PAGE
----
Fort Point Channel Boston’s best new bet

Fort Point Channel was once nothing but swampland and tidal marsh. In the 19th century, it became an industrial centre, warehousing wool from around New England.

A family feeds pigeons on the Fort Point Channel harborwalk across the Boston Harbour from downtown Boston. The harbourwalk is a broad public walkway with seating

A family feeds pigeons on the Fort Point Channel harborwalk across the Boston Harbour from downtown Boston. The harbourwalk is a broad public walkway with seating

BOSTON — Fort Point Channel was once nothing but swampland and tidal marsh. In the 19th century, it became an industrial centre, warehousing wool from around New England.

Today the 22-hectare landmark district abutting South Boston has reinvented itself as an artists’ colony, complete with lofts, studios, galleries and museums.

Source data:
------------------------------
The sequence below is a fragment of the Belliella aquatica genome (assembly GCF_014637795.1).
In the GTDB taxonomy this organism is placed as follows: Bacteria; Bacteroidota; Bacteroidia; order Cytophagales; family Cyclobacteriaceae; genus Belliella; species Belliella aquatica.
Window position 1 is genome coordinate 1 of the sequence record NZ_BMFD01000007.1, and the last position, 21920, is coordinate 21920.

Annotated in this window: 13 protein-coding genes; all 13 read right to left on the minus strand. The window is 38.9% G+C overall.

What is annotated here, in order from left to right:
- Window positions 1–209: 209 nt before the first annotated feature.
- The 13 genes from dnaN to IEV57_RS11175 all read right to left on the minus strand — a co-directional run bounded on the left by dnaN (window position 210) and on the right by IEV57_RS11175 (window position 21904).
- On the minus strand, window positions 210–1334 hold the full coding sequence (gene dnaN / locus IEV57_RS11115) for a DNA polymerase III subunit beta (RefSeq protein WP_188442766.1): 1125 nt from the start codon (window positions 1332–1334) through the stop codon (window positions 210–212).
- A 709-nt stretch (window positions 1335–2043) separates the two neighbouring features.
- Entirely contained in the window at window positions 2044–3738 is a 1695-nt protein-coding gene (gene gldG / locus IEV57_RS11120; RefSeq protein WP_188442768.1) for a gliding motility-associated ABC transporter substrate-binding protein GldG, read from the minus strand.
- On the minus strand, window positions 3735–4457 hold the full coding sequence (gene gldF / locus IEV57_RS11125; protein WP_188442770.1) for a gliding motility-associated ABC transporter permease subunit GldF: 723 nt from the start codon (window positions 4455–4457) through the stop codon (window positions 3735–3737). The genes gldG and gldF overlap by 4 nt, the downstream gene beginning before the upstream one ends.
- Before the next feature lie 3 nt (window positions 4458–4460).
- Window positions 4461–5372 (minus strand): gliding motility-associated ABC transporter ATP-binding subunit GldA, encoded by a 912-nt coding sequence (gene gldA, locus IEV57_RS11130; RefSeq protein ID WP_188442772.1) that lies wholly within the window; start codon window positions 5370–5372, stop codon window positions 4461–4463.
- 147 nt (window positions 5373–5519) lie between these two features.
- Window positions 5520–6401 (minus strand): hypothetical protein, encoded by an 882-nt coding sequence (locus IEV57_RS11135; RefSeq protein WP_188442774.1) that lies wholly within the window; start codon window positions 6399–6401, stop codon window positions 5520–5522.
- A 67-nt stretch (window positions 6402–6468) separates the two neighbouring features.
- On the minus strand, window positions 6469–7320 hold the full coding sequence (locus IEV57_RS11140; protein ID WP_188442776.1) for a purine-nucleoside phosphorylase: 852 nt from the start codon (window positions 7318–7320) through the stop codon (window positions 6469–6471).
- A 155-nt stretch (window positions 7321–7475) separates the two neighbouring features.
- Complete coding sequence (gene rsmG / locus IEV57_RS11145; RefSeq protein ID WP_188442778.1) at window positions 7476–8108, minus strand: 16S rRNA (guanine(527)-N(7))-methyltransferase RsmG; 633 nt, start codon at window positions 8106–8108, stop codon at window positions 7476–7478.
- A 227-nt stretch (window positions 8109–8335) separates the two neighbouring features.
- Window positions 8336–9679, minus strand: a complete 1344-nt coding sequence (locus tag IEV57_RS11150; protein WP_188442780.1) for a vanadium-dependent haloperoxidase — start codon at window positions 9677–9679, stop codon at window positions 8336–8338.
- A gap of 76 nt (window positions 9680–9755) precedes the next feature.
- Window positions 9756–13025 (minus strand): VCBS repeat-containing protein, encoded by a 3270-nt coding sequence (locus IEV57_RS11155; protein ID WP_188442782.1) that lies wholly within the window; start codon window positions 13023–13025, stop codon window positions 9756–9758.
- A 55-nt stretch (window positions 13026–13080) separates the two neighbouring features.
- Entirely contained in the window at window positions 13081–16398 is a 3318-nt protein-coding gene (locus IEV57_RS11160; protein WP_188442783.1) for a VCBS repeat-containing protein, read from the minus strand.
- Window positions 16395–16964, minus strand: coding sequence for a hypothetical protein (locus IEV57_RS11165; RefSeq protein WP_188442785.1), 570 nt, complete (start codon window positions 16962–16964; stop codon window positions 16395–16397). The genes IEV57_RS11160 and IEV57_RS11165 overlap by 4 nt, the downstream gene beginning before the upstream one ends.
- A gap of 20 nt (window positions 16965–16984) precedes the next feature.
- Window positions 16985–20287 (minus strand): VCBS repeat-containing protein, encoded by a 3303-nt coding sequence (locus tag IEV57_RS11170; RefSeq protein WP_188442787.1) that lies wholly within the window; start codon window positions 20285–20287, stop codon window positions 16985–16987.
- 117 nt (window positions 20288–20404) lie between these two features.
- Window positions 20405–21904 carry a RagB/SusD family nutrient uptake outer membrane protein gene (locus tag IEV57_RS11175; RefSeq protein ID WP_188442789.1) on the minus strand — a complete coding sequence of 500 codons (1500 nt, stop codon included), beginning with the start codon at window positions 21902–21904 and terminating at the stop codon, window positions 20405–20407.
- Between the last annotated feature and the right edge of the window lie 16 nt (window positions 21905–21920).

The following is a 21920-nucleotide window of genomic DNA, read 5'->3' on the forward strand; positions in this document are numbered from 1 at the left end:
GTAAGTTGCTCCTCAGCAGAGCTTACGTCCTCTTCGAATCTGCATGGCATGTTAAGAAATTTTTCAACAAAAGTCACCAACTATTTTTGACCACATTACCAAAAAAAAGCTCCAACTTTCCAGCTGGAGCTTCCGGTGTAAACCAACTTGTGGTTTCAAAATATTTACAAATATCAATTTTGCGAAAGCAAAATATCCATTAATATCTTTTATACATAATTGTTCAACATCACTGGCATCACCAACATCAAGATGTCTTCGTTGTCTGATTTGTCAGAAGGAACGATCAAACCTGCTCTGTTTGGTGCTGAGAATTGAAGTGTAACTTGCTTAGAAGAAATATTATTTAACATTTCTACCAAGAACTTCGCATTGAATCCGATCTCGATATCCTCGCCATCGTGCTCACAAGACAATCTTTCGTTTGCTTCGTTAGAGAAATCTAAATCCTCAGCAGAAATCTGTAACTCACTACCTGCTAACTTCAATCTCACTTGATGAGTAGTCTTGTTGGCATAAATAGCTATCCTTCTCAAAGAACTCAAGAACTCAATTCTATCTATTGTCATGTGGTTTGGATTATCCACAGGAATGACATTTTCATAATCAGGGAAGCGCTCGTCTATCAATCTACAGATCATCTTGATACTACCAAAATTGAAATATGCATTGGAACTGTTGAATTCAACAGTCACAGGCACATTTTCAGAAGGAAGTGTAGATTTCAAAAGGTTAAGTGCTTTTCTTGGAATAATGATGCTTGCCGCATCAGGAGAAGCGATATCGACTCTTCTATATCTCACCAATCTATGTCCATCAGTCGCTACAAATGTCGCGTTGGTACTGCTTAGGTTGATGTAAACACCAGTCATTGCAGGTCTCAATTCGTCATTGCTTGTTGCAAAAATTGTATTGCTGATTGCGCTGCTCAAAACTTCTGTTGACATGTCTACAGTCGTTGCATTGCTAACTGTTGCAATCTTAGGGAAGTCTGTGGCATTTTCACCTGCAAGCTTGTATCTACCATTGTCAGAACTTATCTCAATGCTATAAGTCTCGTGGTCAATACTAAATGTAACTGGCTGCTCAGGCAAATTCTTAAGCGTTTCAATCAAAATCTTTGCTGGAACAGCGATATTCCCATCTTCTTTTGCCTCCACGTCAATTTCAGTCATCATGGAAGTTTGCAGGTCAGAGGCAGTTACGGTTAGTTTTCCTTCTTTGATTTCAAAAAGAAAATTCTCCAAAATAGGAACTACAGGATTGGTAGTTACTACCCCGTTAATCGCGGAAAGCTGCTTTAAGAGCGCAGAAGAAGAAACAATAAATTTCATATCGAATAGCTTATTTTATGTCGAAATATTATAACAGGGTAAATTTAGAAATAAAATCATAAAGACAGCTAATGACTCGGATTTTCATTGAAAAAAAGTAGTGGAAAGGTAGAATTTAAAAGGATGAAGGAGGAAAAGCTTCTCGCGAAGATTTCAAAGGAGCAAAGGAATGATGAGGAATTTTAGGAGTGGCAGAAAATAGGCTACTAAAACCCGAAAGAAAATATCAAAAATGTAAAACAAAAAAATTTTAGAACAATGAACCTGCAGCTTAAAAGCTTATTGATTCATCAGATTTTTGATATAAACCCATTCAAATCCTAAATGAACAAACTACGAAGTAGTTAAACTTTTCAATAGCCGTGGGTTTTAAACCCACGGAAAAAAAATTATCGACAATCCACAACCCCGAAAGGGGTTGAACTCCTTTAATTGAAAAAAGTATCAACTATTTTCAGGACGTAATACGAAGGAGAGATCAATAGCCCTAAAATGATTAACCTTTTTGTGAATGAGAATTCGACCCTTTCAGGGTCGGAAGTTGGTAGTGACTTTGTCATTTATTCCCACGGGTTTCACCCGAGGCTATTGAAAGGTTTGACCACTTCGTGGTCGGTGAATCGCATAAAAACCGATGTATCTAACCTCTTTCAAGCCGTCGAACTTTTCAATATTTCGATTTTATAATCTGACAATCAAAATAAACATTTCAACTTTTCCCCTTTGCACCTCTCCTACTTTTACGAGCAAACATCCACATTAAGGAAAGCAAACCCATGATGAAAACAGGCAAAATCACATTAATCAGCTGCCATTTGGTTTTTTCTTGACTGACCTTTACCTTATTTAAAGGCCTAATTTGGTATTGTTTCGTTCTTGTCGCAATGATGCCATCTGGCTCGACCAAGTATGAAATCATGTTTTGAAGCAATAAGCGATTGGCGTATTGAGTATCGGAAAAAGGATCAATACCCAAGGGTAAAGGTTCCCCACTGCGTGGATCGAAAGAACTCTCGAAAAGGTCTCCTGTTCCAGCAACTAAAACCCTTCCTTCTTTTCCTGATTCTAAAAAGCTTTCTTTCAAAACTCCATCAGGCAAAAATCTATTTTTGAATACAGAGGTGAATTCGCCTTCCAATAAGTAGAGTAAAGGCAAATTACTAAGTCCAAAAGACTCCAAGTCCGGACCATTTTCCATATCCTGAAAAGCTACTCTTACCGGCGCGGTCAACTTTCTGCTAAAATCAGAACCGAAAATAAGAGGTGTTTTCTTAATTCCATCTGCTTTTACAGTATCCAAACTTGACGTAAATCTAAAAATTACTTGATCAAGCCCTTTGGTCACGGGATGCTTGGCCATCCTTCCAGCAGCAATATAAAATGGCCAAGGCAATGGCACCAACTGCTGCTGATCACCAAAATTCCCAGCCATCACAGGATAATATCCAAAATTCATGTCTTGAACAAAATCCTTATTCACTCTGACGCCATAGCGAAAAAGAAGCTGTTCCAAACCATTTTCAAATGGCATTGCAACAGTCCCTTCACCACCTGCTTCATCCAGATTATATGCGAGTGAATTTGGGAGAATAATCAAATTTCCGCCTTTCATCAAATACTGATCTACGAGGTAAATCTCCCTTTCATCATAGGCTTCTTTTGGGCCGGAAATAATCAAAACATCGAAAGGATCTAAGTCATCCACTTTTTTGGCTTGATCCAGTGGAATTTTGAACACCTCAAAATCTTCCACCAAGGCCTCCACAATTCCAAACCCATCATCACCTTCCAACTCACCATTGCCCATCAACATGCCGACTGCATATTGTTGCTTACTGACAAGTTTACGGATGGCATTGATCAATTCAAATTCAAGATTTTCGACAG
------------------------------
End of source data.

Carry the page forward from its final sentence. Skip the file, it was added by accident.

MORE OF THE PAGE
Many of them are located in the distinctive red-and-yellow brick-and-granite buildings that once housed factories.

The revitalization of Fort Point Channel, located near South Station, has brought trendy restaurants, bars and of course tourists, making the neighbourhood a new destination with a long history that even includes a connection to the Tea Party — the original one, that is, from 1773.

Sue and Bob Schmidt, exploring the neighbourhood on a visit from Chicago, sat in a waterfront plaza in the area sipping coffee as a couple of pigeons pecked on crumbs under their table and seagulls perched on a nearby railing.

“It’s very tranquil, very tranquil. As you can see, the birds are going to come up and sit with you,” Sue Schmidt said.

“People are very friendly and everything is quaint and easily accessible.”

Fort Point Channel’s transition from industrial to up-and-coming has taken place over the past three decades.

About 300 artists live in the area now, one of the highest concentrations in New England, said Gabrielle Schaffner of Fort Point Arts Community, a non-profit group run by members of the neighbourhood creative community.

The artists hold simultaneous open houses during the Fort Point Open Studios weekend, drawing thousands of visitors twice a year, with the fall event held Oct. 15 to 17.